BOISE -- The Idaho House will soon take up a bill that would create a statewide electronic network to track sex offenders. It would also increase the fee sex offenders pay to register as sex offenders.
The Idaho Sheriff's Association is pushing this bill, hoping to save time and money for sheriff's offices across the state as they try to keep track of sex offenders.
"I wouldn't say it's a critical problem, but it certainly is costly to their departments," said Rep. Rich Wills.
Wills is the chairman of the House Judicial, Rules and Administration Committee, the committee that passed this bill.
He says the purpose of House Bill 105 is to not only create a little more accountability for sex offenders, but help augment the costs to sheriff's offices.
"These guys move around a lot, they really do. They don't stay in one location very long, and so in order to track them and so on, that takes a considerable amount of time," said Wills.
The bill would create an electronic database and network for every county across the state.
Sheriffs would then be able to track offenders across county lines.
"What we're finding is many of these predators will go to the smaller counties because they can get lost there just easier than they can in the large counties," said Wills.
Chris Smith is a former Canyon County sheriff and is filling in on the committee that heard this bill.
"With a good database in place you're able to do those compliance checks and make sure they're living where they're supposed to be," said Smith. "You can provide that information to the neighborhoods or anybody that wants to see if there is a registered sex offender living in their neighborhood."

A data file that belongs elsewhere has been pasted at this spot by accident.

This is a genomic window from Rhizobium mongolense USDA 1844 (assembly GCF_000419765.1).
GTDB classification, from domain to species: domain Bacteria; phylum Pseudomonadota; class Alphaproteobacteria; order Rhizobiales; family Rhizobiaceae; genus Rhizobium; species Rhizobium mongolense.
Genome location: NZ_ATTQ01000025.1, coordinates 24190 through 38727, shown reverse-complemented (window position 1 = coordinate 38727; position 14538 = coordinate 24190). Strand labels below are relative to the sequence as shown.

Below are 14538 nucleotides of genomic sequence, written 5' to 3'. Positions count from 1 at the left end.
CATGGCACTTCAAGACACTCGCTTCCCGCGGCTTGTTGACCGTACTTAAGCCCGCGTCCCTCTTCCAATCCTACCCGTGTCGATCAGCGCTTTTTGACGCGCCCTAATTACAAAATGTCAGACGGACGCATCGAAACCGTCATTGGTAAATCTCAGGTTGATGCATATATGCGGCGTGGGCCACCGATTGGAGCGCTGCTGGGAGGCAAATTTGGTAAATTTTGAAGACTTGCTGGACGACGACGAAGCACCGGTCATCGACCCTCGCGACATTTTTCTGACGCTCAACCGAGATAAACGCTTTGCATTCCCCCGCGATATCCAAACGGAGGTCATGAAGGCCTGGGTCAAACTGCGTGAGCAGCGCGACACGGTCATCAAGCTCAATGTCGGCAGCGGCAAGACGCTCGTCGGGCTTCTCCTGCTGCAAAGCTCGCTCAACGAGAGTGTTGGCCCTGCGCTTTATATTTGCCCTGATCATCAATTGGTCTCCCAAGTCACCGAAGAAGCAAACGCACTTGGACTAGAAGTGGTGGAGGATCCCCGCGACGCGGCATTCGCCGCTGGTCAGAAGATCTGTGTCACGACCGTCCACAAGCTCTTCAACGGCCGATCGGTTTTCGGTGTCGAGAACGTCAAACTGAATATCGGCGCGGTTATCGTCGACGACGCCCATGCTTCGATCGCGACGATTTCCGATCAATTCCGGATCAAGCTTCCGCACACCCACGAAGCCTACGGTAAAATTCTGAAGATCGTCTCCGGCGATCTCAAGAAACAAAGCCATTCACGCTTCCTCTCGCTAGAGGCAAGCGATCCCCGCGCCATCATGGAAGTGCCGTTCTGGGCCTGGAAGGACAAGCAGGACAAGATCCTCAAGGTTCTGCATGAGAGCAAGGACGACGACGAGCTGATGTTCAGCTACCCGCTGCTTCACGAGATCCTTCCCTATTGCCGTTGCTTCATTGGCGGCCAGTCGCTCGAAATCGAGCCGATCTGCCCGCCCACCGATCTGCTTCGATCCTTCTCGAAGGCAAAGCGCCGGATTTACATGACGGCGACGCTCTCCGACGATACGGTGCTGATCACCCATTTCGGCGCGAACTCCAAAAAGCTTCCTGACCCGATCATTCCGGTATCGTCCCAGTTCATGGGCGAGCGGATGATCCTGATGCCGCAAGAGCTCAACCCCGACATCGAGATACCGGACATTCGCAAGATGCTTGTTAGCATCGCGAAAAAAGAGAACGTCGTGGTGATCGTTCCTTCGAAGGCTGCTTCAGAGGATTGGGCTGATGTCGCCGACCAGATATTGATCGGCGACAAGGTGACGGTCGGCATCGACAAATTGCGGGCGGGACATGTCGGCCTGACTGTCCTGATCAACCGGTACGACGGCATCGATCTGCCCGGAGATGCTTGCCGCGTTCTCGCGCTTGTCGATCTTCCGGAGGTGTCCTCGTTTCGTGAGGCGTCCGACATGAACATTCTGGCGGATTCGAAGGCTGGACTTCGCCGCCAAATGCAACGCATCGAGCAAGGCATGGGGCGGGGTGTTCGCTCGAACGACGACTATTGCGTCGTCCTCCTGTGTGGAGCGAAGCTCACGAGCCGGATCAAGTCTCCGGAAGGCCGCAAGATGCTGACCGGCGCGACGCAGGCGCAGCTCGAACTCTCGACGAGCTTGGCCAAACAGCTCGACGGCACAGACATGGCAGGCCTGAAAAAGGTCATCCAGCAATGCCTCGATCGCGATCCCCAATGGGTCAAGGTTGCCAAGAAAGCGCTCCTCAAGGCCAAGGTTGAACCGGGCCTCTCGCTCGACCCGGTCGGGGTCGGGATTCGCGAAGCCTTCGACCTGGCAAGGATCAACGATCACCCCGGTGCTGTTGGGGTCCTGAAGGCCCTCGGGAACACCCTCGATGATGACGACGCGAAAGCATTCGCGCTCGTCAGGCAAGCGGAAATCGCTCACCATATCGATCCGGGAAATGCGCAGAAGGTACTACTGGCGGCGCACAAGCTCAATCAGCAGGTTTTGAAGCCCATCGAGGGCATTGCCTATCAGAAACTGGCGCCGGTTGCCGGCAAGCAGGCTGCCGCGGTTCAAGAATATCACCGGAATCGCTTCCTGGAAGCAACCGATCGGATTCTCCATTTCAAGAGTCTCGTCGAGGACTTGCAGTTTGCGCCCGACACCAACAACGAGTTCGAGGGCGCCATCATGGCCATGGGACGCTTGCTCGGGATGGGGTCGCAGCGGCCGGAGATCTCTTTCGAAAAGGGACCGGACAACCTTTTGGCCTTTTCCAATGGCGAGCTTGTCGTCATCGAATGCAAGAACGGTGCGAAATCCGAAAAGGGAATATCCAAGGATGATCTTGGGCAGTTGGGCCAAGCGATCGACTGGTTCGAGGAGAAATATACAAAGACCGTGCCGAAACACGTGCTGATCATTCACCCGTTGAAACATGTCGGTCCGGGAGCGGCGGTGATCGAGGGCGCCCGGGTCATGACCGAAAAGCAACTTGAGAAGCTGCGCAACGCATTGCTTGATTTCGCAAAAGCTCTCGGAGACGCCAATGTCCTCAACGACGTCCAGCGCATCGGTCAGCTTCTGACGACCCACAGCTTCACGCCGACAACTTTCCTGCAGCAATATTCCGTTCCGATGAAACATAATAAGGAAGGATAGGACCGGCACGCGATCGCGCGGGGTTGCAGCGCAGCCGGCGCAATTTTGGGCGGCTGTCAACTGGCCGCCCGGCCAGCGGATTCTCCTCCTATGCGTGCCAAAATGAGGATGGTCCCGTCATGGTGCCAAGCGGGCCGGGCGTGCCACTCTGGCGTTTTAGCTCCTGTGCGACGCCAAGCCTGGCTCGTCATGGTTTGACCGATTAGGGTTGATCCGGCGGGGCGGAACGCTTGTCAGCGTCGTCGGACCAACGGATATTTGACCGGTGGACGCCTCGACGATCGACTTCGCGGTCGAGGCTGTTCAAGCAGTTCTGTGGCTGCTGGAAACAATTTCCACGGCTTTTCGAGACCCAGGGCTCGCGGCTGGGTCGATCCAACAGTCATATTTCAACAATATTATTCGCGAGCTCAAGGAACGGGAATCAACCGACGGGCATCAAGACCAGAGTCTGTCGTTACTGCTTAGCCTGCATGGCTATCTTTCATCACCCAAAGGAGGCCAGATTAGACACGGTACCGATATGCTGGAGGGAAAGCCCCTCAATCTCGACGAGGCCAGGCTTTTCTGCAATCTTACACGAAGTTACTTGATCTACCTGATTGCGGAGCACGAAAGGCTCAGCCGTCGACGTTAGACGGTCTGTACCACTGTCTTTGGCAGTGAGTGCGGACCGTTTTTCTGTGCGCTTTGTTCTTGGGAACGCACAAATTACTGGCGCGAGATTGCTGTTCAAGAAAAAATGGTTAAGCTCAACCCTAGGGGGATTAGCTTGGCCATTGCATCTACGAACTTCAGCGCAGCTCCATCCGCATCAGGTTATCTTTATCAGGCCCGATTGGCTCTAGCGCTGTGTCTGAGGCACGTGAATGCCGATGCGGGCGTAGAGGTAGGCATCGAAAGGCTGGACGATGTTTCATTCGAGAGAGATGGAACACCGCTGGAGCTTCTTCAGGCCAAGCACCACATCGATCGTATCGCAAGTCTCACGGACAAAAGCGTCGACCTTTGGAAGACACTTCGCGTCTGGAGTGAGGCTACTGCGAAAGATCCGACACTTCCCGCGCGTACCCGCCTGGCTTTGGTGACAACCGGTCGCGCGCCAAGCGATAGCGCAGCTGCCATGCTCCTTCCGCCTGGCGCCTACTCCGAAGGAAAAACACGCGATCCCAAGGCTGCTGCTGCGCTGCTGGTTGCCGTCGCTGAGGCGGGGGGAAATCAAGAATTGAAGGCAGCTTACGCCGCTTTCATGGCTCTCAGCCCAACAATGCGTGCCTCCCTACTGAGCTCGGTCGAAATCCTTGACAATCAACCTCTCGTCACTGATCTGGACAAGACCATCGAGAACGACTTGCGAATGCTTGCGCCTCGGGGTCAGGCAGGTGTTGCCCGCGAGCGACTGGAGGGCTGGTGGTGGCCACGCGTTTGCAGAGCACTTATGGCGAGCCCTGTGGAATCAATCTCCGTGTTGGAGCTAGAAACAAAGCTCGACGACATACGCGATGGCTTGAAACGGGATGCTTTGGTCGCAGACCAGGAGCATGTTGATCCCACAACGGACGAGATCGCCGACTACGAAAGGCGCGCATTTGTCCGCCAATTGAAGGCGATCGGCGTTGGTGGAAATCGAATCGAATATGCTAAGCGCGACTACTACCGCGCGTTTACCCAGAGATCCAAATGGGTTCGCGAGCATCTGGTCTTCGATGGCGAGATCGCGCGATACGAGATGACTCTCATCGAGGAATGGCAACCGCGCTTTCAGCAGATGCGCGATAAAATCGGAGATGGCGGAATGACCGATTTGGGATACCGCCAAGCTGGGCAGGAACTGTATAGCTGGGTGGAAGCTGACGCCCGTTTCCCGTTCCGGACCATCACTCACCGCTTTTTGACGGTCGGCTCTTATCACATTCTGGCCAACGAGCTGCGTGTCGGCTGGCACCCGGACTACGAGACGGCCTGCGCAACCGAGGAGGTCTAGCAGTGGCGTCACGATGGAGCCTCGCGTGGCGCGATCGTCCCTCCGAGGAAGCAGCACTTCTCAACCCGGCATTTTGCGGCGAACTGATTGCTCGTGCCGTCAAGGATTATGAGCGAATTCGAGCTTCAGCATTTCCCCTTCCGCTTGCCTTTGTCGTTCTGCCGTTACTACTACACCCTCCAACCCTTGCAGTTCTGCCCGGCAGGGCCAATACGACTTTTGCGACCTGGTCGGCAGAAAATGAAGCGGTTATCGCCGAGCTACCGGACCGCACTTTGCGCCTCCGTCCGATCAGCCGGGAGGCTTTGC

To pay for the new system sex offenders will have to pay double what they're currently paying the state to register. The fee would jump from $40 to $80 per year.
The ACLU is opposing this bill.
"If the state has an interest in creating an electronic system, then the state, through the appropriations committee or JFAC, should actually set aside funds in order to make sure the state can fund such a thing, not place the burden on the backs of offenders who have already paid restitution to the system and paid for the crime through incarceration," said Monica Hopkins.
This bill passed a House committee Thursday and will be heard by the full House in the coming weeks..
Right now, less than 10 counties across the state use an online database for registered sex offenders.
If the bill becomes law, it will be up to each individual county and sheriff to decide whether the information is public.